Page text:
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John Coates, president of the Court Of Arbitration For Sport, has been invited by the International Cycling Union (UCI), for nominating an independent commission of three men that is to be set up in the wake of the Lance Armstrong scandal.

Last month, the governing body of cycling said it will be establishing a fully independent investigation into various accusations that were levelled at the UCI by USADA that concluded that Armstrong and his United States Postal Service team ran “the most sophisticated, professional and successful doping programme that sport has ever seen”.

Lance Armstrong was banned for life and all his results from 1 August, 1998 were expunged, including his seven Tour de France titles from 1999 to 2005, a move that was ratified by the UCI.

Greg LeMond, a three-time Tour winner, was among those who asked for a change of leadership but the UCI president, Pat McQuaid, and his predecessor, Hein Verbruggen, now honorary president, have stood firm and made an announcement that the commission will comprise three members from differing fields. The first will be a senior lawyer and the chair, the second a forensic accountant, and the third will be an experienced sports administrator.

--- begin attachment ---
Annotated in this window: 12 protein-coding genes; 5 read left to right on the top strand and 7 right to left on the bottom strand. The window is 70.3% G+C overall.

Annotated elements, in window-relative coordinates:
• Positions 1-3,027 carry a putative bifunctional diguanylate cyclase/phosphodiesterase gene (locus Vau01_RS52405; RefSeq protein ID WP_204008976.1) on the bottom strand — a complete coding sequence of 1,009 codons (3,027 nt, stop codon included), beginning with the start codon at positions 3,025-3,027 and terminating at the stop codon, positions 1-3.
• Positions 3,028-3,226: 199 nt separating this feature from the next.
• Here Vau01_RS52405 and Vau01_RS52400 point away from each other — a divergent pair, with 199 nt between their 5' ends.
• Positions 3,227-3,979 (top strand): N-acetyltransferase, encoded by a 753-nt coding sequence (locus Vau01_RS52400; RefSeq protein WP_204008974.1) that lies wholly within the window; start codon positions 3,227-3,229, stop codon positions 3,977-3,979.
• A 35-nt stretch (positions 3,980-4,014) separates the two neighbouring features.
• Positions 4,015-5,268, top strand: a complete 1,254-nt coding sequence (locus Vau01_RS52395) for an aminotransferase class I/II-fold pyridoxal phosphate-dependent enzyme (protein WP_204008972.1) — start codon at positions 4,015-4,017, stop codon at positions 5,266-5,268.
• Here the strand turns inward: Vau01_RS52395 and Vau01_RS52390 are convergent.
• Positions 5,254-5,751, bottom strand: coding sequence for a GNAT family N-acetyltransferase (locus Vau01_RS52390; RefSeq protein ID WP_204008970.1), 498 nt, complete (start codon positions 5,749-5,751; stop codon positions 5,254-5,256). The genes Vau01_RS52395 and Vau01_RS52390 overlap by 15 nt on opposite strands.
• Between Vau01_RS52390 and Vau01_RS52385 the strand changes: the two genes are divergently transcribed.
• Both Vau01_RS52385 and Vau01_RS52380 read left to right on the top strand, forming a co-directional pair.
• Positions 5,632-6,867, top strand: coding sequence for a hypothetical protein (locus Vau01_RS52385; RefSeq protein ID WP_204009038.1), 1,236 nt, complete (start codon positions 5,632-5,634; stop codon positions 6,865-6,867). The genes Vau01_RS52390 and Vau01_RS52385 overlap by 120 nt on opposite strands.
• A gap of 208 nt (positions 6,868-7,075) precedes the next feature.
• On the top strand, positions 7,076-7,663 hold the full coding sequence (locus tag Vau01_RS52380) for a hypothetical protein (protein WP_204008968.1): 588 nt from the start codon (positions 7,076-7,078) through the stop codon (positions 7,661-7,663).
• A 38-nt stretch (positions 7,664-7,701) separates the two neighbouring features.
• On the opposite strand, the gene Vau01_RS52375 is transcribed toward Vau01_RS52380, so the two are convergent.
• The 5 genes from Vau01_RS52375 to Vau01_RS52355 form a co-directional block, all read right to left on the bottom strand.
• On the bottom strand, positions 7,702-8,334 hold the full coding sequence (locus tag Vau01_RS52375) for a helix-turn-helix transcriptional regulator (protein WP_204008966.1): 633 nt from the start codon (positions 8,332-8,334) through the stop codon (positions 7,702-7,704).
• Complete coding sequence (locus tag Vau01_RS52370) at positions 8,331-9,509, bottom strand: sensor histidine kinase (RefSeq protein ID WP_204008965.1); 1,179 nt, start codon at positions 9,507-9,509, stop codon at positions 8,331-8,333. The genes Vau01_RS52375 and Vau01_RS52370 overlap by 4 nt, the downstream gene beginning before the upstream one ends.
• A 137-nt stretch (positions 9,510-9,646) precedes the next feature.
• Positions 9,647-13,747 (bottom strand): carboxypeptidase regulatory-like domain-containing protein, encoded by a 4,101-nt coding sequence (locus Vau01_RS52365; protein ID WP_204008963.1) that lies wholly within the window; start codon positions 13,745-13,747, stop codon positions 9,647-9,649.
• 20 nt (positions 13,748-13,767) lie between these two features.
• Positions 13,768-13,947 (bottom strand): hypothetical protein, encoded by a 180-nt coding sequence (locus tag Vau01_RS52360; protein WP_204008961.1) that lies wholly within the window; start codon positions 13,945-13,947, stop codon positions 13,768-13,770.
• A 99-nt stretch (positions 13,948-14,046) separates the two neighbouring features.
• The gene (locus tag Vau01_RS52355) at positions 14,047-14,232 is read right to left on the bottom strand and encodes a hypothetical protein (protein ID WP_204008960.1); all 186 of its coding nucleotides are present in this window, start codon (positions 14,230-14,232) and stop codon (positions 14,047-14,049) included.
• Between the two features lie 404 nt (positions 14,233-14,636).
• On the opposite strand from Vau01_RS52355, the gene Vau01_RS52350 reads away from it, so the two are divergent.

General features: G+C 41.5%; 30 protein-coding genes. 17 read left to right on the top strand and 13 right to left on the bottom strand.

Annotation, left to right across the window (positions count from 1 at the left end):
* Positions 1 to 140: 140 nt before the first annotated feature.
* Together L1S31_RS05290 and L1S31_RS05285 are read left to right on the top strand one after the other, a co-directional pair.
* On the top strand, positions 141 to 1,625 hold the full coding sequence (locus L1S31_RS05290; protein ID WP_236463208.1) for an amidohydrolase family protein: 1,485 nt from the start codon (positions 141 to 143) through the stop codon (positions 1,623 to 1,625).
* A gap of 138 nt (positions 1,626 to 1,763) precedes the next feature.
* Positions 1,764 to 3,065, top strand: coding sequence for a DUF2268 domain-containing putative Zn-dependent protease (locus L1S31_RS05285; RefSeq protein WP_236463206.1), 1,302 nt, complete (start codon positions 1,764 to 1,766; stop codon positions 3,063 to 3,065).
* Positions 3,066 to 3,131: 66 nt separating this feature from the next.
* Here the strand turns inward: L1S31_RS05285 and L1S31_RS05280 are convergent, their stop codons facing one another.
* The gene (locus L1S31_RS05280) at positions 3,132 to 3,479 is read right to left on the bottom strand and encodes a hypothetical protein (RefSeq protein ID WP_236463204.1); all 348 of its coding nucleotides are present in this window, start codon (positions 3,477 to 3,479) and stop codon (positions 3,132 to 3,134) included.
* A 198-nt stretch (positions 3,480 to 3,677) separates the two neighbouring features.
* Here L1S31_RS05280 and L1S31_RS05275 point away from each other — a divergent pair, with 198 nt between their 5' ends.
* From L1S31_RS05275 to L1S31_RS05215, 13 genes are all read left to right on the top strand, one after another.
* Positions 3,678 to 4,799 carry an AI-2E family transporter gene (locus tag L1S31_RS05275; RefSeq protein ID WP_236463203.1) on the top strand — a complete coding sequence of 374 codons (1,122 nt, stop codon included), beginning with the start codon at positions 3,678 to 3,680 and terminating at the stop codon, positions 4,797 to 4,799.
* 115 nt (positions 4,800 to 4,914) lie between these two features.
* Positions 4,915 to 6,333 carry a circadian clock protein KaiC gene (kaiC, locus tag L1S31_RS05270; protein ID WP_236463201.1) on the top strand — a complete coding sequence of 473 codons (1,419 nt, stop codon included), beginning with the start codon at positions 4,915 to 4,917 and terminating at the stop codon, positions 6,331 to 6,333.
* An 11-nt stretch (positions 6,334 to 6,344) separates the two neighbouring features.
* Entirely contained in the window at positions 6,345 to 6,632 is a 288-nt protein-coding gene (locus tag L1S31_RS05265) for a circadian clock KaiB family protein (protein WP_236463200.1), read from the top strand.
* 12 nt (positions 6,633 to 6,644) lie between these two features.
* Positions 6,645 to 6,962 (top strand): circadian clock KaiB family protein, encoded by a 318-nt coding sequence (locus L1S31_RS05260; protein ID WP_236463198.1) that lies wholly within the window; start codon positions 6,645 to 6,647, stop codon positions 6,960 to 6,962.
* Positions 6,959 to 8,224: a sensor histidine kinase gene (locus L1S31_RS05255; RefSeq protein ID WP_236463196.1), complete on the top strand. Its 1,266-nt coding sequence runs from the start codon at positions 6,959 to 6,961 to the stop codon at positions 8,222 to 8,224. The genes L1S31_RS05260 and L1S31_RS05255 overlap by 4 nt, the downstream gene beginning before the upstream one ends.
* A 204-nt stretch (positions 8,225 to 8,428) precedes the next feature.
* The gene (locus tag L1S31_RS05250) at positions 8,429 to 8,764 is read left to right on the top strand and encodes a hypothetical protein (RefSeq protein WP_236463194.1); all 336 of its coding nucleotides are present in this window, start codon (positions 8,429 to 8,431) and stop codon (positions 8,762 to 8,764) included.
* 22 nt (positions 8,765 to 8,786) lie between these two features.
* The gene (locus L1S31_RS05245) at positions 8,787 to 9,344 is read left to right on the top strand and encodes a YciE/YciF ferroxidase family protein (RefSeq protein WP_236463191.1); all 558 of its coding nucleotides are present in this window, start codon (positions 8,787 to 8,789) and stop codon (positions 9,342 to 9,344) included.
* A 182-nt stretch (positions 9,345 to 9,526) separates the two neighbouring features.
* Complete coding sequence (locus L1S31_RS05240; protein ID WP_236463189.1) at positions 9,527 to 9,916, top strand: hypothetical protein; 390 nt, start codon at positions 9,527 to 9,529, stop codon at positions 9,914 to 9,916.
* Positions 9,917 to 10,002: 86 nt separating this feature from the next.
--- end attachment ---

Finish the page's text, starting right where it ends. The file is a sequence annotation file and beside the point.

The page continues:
McQuaid, said: “We would like to thank John Coates for his recommendations, which we will follow to the letter. The purpose of this independent commission is to look into the findings of the Usada report and ultimately to make conclusions and recommendations that will enable the UCI to restore confidence in the sport of cycling and in the UCI as its governing body.

“Cycling is one of the world’s most popular sports, both for participants and spectators, and it has a bright future. Those who will define that future can be found among the current generation of riders who have chosen to prove that you can compete and win clean.”

Tuesday 13, Nov 2012

Zero Tolerance On Doping Urged By Clean Cycling

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As cycling tries to claw back its credibility after the damaging Lance Armstrong scandal, the ” clean cycling” union has called for a zero tolerance approach to doping from next year.

The Movement for Credible Cycling (MPCC) in a letter called for the international association of race organizers, the World Anti-Doping Agency, and European cycling confederation to support moves for making zero tolerance “the golden rule” in the sport.

The Movement for Credible Cycling consists of eleven professional cycling teams and enforces a strict ethical code, which offers notably for the systematic dismissal of any rider found to have tested positive for a major doping product and suspended for more than six months. The sanction should not be retroactive but “should apply only for (doping) violations committed from January 1, 2013,” the MPCC said.

The letter urged all race organizers to “adhere unreservedly” to the philosophy of the group of not sending invites to new members who do not stick to their stringent anti-doping code.

“Like team managers, all organisers, including those from the WorldTour when they hand out wild cards, have the power only to invite teams (whether they are part of the MPCC or not) who respect our internal rules”, the correspondence said.

Giving his backing to the MPCC, Tour de France director Christian Prudhomme described its approach as “the future” for the sport. “The only way in which to change the culture (in cycling) is to apply draconian rules such as those that members of the MPCC apply,” he added.